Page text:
Homeless in the city where he was once the mayor

Homeless in the city where he was once the mayor

From Mike Baker in the New York Times: "As he navigated one day last fall through a crowded grid of beds at one of Oregon’s largest homeless shelters, Steve Martin, a longtime rancher and community volunteer, was brought to a halt by a familiar voice that called out from an unfamiliar face. “Aren’t you going to say, ‘Hi,’ Steve?” said the man, with eyes peering through curtains of white hair and a beard that flared in neglected disarray. Mr. Martin, who spent many of his days working among the shelter’s residents, considered the man’s gaunt frame. Then the man spoke again: “It’s Craig.” The words jolted Mr. Martin with a mix of recognition and disbelief. He had known Craig Coyner for more than 50 years, watching with admiration as the man from one of the most prominent families in Bend, Ore., rose through an acclaimed career — as a prosecutor, a defense lawyer and then a mayor who helped turn the town into one of the nation’s fastest-growing cities."

A true crime love story, with a twist

Jeff Maysh writes: "Donna settled into Robert’s apartment and her new life in a chilly new city. Portland was two hundred times more populous than her small hometown, and overwhelmed by people living on the streets. She was nervous around strangers, even the pumpjackers who filled her car (Oregon law prohibits people from pumping their own gas). Robert was her savior. When he drove Donna through the city he pointed out the dangerous spots where drug deals go down. He wore regular clothes, but his silver Dodge Charger had blue and red lights concealed in the grilles. When traffic snarled in Old Town, he gave his siren a whup, and the sea of cars magically parted. Robert was a gentleman who always held open the car door, the polar opposite of her husband. His gold D.E.A. badge glistened on his hip. Soon, she was falling in love."

The woman who stole victory in the Boston Marathon

Ryan Fan writes: "Making international headlines right now is Scottish ultramarathoner, Joasia Zakrzewski, facing calls for a lifetime ban for cutting the course in an ultramarathon from Manchester to Liverpool. In the 1980 Boston Marathon, Canadian Jacqueline Gareau was unexpectedly dominating the Boston Marathon’s women’s race. She wasn’t even allowed to start at the front of the race with the elites because she was a relative nobody, but the 27-year-old hospital worker looked like a decisive victor by mile 18. But Gareau did not win. Someone even more unknown, Rosie Ruiz, “won” the Boston Marathon after cutting the course and only running the last half mile of the race. Ruiz ran a time that was the fastest ever for a female runner in the Boston Marathon, and also the third fastest for a woman ever — she apparently finished in 2 hours, 31 minutes, and 56 seconds."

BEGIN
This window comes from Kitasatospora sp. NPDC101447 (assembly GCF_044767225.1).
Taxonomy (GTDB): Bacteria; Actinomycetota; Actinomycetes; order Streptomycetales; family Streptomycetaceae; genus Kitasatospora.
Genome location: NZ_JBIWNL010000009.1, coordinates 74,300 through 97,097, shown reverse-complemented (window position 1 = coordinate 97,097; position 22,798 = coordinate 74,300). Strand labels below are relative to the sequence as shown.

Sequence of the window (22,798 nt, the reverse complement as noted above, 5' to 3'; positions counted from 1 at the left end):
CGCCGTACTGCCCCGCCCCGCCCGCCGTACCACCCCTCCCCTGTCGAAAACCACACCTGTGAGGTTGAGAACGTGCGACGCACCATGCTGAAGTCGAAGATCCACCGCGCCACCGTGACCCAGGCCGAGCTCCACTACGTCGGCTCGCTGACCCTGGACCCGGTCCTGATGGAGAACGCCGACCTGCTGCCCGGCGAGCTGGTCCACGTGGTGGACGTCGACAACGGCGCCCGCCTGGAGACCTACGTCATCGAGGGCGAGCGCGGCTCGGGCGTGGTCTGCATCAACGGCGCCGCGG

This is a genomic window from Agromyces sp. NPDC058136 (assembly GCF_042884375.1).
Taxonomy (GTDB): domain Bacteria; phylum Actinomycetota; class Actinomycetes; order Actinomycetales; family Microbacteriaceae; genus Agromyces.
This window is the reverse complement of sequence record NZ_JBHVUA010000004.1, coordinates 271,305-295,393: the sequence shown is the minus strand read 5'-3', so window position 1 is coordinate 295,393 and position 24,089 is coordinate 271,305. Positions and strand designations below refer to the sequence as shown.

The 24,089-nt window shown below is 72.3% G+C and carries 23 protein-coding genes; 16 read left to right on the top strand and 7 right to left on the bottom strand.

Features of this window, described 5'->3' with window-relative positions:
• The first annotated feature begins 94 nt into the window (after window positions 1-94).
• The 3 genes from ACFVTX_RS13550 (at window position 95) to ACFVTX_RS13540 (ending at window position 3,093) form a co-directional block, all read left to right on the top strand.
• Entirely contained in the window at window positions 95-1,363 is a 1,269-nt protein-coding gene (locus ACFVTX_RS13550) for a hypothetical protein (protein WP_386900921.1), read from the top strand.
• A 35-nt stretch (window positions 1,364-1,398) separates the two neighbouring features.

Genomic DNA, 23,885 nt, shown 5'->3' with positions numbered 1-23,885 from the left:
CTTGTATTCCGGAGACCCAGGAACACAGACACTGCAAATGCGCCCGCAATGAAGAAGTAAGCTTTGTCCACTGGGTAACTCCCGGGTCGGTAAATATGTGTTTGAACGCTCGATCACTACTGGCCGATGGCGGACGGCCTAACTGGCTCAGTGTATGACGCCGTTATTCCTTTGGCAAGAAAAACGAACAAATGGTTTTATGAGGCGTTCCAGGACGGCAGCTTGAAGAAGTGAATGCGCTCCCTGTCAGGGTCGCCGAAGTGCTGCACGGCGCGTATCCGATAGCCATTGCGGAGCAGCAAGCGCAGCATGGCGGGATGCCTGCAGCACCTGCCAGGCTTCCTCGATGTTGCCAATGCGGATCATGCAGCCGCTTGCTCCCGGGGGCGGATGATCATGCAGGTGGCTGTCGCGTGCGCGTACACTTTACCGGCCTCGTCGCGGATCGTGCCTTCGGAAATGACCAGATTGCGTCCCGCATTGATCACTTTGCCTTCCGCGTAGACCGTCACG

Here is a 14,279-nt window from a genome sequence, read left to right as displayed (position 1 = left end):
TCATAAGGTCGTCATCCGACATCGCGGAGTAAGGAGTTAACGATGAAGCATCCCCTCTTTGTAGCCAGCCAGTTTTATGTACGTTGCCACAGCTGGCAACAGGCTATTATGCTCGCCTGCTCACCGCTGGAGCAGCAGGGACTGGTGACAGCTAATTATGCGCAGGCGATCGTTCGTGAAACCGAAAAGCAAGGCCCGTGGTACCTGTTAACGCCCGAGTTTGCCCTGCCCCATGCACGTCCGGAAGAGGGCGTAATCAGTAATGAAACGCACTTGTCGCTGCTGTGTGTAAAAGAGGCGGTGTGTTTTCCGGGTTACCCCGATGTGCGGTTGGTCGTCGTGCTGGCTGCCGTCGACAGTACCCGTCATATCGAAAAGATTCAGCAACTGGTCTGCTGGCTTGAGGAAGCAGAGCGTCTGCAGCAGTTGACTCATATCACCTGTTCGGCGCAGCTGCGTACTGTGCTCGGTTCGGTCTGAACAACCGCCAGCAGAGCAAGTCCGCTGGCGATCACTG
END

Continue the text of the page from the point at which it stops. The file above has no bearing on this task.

The epidemic that wound up saving the lives of thousands of Jews

Dan Lewis writes at Now I Know: "Typhus is a bacterial-borne disease which is transmitted by flea, tick, and mite bites. It can be fatal if untreated but, thankfully, in almost all cases antibiotics are effective. And by today’s standards, it’s rare; an understanding of the disease has led us to control pest populations better while emphasizing personal hygiene, limiting the ability for the bacteria to spread. But go back to World War II and that wasn’t the case. Typhus wasn’t as treatable and less sanitary conditions led to more epidemics. To keep the disease from spreading throughout military units, Nazi Germany policy required that soldiers avoid those afflicted. And because of this, thousands of Jewish lives were able to be saved — with the help of a little medical misdirection."

Glass is neither a solid nor a liquid but something in between

From Katy Kelleher at Nautilus: "Glass is a funny material, partially because the word itself is a general term, one that refers not to a specific chemical formula but a substance that can be manufactured according to an endless number of recipes. Yet when we say “glass,” we understand it to mean something quite specific: It’s a type of material that is hard and brittle yet capable of being turned viscous and mobile with enough heat. Sometimes glass is erroneously characterized as a liquid, because even in its cooled form, it does move (albeit very slowly). Glass is not solid like rocks are solid because its molecules aren’t as rigidly organized as any material with a crystalline structure. In materials science, glass is typically considered an “amorphous solid” or as John C. Mauro puts it, glass is a “nonbinary material,” neither liquid nor solid."

In the Faroe Islands, Google Street View became Google Sheep View

Dan Lewis writes at Now I Know: "The Faroe Islands are an archipelago north-northwest of the British Isles and southeast of Iceland. There are 18 large islands which, collectively, are home to about 50,000 people, and as you can imagine, it’s rather rural — there are a lot of little villages and not a lot of roads connecting them. It’s not a place where the Street View car can easily go, and it’s also not a place that Google believes was a high priority for such mapping anyway. And that didn’t sit well with the islands’ tourism board. So they decided to take matters into their own hands — or, more accurately, onto the backs of some livestock. The Faroe Islands are home to more sheep than people, with roughly 80,000 Faroese sheep running around the archipelago. That provided the tourism board with the opportunity she needed to get the Street View data for Google."

The European starling, an exceptional mimic